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Indexed/Abstracted in: BIOSIS Previews, EMBASE, Scopus, Emerging Sources Citation Index
Online ISSN 1827-1812
Inami T. 1, Shimizu T. 2
1 School of Exercise and Health Sciences, Edith Cowan University, Joondalup, Australia;
2 Graduate School of Health and Sports Science, Chukyo University, Toyota, Japan
AIM: Muscle hardness is important for the objective evaluation of muscle condition. Muscle hardness may be related to muscle-tendon unit (MTU) stiffness on the longitudinal axis, but the relationship remains unclear. This study aimed to examine the relationship between MTU stiffness and muscle hardness of the gastrocnemius muscle using ultrasound real-time tissue elastography (RTE).
METHODS: Participants were 20 healthy young men. MTU stiffness and muscle hardness were assessed 3 times at 15-minute intervals. MTU stiffness of the final area of the ankle joint angle was compared with muscle hardness. Muscle hardness was measured by RTE, and was identified at the position of the proximal 30% of the line connecting the popliteal line and the ankle joint lateral malleolus. In addition, RTE enabled digitizing of the hardness distribution of semiquantitative evaluations of muscle hardness by calculating the strain ratio (SR; muscle-to-coupler ratio). MTU stiffness was measured using an isokinetic torque machine, and was calculated as the slope of the polynomial fit passive torque-angle curves (the slope at a 10% final curve). Both measurements were taken while the left ankle was secured on an isokinetic machine with the knee joint fully extended.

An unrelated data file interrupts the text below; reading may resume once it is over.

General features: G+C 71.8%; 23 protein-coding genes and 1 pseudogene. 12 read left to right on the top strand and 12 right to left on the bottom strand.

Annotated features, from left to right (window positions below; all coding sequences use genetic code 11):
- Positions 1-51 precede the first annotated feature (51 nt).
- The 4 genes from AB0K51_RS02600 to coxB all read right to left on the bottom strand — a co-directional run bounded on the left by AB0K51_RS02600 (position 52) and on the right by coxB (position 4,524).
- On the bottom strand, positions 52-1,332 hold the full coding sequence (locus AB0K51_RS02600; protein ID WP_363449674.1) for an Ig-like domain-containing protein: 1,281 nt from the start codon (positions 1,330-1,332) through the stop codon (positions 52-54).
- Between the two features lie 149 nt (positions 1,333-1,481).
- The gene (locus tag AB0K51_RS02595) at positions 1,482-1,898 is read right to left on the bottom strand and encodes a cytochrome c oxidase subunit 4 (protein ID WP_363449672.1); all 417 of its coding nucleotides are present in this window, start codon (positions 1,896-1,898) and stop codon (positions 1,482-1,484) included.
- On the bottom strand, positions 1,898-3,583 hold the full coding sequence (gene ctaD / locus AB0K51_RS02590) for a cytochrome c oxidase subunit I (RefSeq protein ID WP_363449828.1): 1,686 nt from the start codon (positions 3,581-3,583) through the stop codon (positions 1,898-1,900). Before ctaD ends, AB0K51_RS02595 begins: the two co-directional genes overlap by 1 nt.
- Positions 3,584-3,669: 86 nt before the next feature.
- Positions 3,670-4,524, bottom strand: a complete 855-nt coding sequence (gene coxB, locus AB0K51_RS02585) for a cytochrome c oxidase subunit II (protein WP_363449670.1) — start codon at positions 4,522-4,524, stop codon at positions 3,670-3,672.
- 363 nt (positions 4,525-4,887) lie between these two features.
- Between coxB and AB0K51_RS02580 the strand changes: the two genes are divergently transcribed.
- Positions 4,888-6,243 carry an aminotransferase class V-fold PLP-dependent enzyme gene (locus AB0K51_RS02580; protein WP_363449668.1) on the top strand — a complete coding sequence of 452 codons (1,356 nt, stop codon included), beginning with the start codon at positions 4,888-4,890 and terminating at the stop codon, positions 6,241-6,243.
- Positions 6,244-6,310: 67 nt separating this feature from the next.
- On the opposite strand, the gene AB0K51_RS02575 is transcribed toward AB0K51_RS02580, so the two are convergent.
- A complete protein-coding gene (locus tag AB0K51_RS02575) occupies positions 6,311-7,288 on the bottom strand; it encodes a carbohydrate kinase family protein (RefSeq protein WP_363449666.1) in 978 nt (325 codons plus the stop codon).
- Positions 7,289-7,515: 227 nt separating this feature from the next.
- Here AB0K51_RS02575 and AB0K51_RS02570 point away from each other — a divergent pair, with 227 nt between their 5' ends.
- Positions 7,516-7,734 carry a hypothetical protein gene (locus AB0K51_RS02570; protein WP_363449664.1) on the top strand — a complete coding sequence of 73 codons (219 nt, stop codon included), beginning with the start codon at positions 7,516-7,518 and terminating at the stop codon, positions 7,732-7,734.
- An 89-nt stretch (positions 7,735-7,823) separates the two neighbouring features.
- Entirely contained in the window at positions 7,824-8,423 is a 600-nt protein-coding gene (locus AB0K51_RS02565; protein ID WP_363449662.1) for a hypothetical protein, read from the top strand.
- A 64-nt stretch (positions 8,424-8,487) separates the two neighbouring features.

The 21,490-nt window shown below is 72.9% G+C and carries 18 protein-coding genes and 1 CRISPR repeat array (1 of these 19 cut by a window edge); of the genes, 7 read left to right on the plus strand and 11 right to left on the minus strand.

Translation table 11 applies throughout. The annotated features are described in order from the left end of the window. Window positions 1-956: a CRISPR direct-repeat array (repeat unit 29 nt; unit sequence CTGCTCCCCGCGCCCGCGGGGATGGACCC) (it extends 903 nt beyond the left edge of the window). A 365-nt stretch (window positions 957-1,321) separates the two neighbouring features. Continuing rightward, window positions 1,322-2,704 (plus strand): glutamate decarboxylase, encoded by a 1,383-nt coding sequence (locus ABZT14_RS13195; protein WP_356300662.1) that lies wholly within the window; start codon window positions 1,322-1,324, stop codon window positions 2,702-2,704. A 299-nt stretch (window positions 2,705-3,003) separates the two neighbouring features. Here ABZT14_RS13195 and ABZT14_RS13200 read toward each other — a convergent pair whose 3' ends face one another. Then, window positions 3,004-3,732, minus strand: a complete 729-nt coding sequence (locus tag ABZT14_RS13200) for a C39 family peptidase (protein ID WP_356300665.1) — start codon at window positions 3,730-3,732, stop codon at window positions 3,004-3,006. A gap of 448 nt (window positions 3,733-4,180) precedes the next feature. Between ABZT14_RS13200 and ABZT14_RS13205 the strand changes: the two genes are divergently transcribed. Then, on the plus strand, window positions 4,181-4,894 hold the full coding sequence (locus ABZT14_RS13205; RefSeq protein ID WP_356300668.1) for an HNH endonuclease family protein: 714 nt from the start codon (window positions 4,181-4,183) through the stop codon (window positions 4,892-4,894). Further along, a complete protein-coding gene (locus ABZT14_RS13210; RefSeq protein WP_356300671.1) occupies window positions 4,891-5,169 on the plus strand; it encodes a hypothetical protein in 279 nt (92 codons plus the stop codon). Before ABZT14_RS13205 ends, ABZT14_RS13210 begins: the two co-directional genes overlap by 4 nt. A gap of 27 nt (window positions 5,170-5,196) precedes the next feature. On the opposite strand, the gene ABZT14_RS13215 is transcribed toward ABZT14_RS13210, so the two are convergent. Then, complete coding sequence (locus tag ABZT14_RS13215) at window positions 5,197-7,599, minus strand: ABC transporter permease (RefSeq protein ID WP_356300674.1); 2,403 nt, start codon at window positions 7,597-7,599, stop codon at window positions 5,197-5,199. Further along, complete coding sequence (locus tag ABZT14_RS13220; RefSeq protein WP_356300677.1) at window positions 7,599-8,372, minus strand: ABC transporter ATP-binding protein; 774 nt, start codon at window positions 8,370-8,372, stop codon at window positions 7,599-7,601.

RESULTS: Although there were no significant changes in the value of MTU stiffness and muscle hardness across the 15-minute intervals, muscle hardness was significantly correlated with the MTU stiffness at all intervals (range of r coefficients = −0.82 to −0.84).
CONCLUSION: Muscle hardness is likely to reflect MTU stiffness showing longitudinal axis direction.